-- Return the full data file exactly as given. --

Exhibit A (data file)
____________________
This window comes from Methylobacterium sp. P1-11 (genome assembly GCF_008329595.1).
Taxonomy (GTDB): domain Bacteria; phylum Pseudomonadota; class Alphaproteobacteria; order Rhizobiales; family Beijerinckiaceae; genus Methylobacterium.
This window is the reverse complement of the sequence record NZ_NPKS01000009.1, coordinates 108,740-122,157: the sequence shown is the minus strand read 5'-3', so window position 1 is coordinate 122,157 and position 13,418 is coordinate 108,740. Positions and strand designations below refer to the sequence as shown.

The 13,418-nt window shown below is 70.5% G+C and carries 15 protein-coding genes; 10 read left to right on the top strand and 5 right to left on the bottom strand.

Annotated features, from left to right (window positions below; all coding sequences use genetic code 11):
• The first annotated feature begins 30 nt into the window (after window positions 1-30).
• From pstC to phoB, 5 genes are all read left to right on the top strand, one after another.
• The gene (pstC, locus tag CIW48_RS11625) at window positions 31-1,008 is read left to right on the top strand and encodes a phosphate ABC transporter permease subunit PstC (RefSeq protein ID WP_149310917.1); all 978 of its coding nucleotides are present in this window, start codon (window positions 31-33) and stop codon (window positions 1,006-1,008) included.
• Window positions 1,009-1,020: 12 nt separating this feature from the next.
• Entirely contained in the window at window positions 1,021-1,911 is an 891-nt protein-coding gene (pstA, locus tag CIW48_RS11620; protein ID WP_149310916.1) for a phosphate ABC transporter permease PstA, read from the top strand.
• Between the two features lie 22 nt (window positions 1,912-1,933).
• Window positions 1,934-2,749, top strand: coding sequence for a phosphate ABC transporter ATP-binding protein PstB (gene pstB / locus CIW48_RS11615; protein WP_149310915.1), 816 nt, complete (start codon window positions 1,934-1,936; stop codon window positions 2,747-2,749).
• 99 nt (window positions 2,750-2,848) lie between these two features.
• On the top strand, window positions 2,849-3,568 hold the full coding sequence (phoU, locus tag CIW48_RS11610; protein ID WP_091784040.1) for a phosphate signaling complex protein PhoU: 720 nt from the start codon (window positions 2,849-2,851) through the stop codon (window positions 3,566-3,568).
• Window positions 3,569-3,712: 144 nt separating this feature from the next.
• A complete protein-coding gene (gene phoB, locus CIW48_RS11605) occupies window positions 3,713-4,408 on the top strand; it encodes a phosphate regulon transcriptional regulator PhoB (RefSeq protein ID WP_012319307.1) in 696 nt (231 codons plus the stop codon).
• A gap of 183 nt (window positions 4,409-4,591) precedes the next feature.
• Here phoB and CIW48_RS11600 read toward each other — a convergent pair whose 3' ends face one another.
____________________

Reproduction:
This window comes from Methylobacterium sp. P1-11 (genome assembly GCF_008329595.1).
Taxonomy (GTDB): domain Bacteria; phylum Pseudomonadota; class Alphaproteobacteria; order Rhizobiales; family Beijerinckiaceae; genus Methylobacterium.
This window is the reverse complement of the sequence record NZ_NPKS01000009.1, coordinates 108,740-122,157: the sequence shown is the minus strand read 5'-3', so window position 1 is coordinate 122,157 and position 13,418 is coordinate 108,740. Positions and strand designations below refer to the sequence as shown.

The 13,418-nt window shown below is 70.5% G+C and carries 15 protein-coding genes; 10 read left to right on the top strand and 5 right to left on the bottom strand.

Annotated features, from left to right (window positions below; all coding sequences use genetic code 11):
• The first annotated feature begins 30 nt into the window (after window positions 1-30).
• From pstC to phoB, 5 genes are all read left to right on the top strand, one after another.
• The gene (pstC, locus tag CIW48_RS11625) at window positions 31-1,008 is read left to right on the top strand and encodes a phosphate ABC transporter permease subunit PstC (RefSeq protein ID WP_149310917.1); all 978 of its coding nucleotides are present in this window, start codon (window positions 31-33) and stop codon (window positions 1,006-1,008) included.
• Window positions 1,009-1,020: 12 nt separating this feature from the next.
• Entirely contained in the window at window positions 1,021-1,911 is an 891-nt protein-coding gene (pstA, locus tag CIW48_RS11620; protein ID WP_149310916.1) for a phosphate ABC transporter permease PstA, read from the top strand.
• Between the two features lie 22 nt (window positions 1,912-1,933).
• Window positions 1,934-2,749, top strand: coding sequence for a phosphate ABC transporter ATP-binding protein PstB (gene pstB / locus CIW48_RS11615; protein WP_149310915.1), 816 nt, complete (start codon window positions 1,934-1,936; stop codon window positions 2,747-2,749).
• 99 nt (window positions 2,750-2,848) lie between these two features.
• On the top strand, window positions 2,849-3,568 hold the full coding sequence (phoU, locus tag CIW48_RS11610; protein ID WP_091784040.1) for a phosphate signaling complex protein PhoU: 720 nt from the start codon (window positions 2,849-2,851) through the stop codon (window positions 3,566-3,568).
• Window positions 3,569-3,712: 144 nt separating this feature from the next.
• A complete protein-coding gene (gene phoB, locus CIW48_RS11605) occupies window positions 3,713-4,408 on the top strand; it encodes a phosphate regulon transcriptional regulator PhoB (RefSeq protein ID WP_012319307.1) in 696 nt (231 codons plus the stop codon).
• A gap of 183 nt (window positions 4,409-4,591) precedes the next feature.
• Here phoB and CIW48_RS11600 read toward each other — a convergent pair whose 3' ends face one another.